For Christians in Pakistan, the nightmare of violence, brutality and death continues to intensify. Innocent men, women and precious children live in constant danger.
We just appeared before the United Nations (U.N.) Human Rights Council in Geneva through our affiliate, the European Center for Law and Justice (ECLJ), to address the plight of Pakistan's Christians. We asked that the U.N. to recognize this deplorable violence and push the Pakistani government to protect its own citizens regardless of faith:
Thank you, Madam Vice President,
In Pakistan, persecution and discrimination against Christians and other minorities are commonplace and the government has failed to bring perpetrators to justice.
Through its affiliate office in Pakistan, the ECLJ has firsthand knowledge of the plight of Christian and other minorities in the Islamic Republic of Pakistan.
Last December, gunmen and suicide bombers attacked a Methodist Church in Quetta, killing at least eleven people and injuring over 50 others. During the same month, a terrorist attacked a Christian neighborhood in Chaman, killing three people, including a young boy.
Blasphemy laws are still a major concern in Pakistan. Just this month, over 800 Christian families fled their homes after a Muslim mob formed to attack them because a young Christian man was accused of posting blasphemous content on Facebook.
Asia Bibi, a Christian mother of five, and about 40 other people are currently on death row or serving life sentences under the blasphemy laws.
Police torture is yet another threat. Last October, six policemen beat a Christian student to death over an argument with some Muslim classmates. The ECLJ's affiliate in Pakistan is representing the Christian student's family, seeking justice. However, in cases of police torture, justice is rarely served.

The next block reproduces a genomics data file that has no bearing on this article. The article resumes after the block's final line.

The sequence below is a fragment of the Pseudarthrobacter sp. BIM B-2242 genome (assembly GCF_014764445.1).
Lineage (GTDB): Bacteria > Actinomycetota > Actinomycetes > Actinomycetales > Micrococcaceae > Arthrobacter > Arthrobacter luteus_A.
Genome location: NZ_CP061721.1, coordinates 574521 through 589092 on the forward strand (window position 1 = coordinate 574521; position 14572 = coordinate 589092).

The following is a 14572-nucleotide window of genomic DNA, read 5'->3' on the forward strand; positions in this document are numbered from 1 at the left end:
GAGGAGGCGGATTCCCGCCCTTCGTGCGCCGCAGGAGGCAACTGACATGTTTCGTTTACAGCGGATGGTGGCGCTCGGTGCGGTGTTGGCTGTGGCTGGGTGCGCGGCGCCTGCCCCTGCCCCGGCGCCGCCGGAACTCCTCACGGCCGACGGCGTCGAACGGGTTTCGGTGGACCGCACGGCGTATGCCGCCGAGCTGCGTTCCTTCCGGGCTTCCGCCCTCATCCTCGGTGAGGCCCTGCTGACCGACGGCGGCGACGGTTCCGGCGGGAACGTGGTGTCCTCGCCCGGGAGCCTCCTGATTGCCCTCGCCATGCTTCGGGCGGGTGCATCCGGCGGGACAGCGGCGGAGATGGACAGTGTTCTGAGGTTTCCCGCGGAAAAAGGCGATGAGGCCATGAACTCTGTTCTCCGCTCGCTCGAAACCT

The ECLJ calls the United Nations to request that Pakistan protect Christians and other religious minorities and bring the perpetrators of violence to justice.
Thank you for your attention.
The barbaric treatment of Christians in Pakistan seems to have no limits, while the Pakistani government turns a blind eye. Only recently, we informed you about an eighth-grade boy who was savagely beaten to death by police in Pakistan. In another instance, hundreds of Christian families were driven from their homes as an angry mob threatened to burn their homes to the ground if they didn't turn over a young man wanted for a "blasphemous" Facebook post. And, we continue to work on behalf of Asia Bibi, the Christian mother of five who was falsely accused of blasphemy and sentenced to death for offering a Muslim co-worker a glass of water.
The U.N. must intercede with Pakistan and demand that the government abide by its international agreements to protect religious minorities against these clear human rights atrocities and bring violent agitators to justice.
The ACLJ will continue to monitor the situation in Pakistan and fight on behalf of persecuted Christians at the U.N., here at home before Congress, and around the world through our affiliate offices.
Stand with us on behalf of Christians all over the world.
For the original article, visit ACLJ.org.
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